Earth has several layers. We live on the crust: the outer, rigid layer called the lithosphere, which includes both the continents and the ocean basins.
Beneath the crust lies a very hot, partly molten section known as the mantle. The uppermost section of the mantle is called the asthenosphere, and is plastic, or flexible. It is about 100 miles (160 kilometers) thick and is composed of molten rock, or magma.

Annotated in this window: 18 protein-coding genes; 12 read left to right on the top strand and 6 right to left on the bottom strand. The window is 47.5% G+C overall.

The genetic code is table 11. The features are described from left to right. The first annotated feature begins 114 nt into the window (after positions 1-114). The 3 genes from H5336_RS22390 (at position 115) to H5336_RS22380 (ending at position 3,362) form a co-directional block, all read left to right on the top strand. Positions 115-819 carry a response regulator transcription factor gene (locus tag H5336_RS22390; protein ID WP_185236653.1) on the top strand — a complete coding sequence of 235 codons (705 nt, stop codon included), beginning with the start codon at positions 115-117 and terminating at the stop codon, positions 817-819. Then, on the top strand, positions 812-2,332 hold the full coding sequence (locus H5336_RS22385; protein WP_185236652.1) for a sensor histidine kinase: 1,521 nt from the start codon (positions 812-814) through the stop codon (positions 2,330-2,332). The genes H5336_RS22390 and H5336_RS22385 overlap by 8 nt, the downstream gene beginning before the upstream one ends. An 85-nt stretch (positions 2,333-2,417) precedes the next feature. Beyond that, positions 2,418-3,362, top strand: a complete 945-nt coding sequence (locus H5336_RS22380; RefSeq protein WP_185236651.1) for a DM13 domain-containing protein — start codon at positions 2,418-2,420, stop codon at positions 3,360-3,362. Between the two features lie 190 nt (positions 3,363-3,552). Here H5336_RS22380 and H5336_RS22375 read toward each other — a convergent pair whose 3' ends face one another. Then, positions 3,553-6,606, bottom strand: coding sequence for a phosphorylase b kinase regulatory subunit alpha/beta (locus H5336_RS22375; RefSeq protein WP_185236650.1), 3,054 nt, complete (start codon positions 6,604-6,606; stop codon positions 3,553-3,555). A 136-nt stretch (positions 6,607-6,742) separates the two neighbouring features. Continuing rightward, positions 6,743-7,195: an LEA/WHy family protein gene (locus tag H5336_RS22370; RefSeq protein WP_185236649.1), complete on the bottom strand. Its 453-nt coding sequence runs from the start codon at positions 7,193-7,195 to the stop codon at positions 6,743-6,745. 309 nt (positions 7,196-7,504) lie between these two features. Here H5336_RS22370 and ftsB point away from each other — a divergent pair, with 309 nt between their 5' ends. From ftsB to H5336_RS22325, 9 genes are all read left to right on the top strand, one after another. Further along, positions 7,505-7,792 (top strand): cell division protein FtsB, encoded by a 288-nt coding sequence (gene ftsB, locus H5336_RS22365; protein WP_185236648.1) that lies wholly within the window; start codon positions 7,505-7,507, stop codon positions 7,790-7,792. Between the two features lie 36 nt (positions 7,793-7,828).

Below that, the rock is solid again because the pressure consolidates molten rock and liquids into hard rock and other solids.
Deep within Earth lies the core, which has two distinct layers. The outer core is liquid and contains iron, nickel, and various other metals. The inner core is a solid ball of iron and nickel 1,500 miles (2,400 kilometers) in diameter.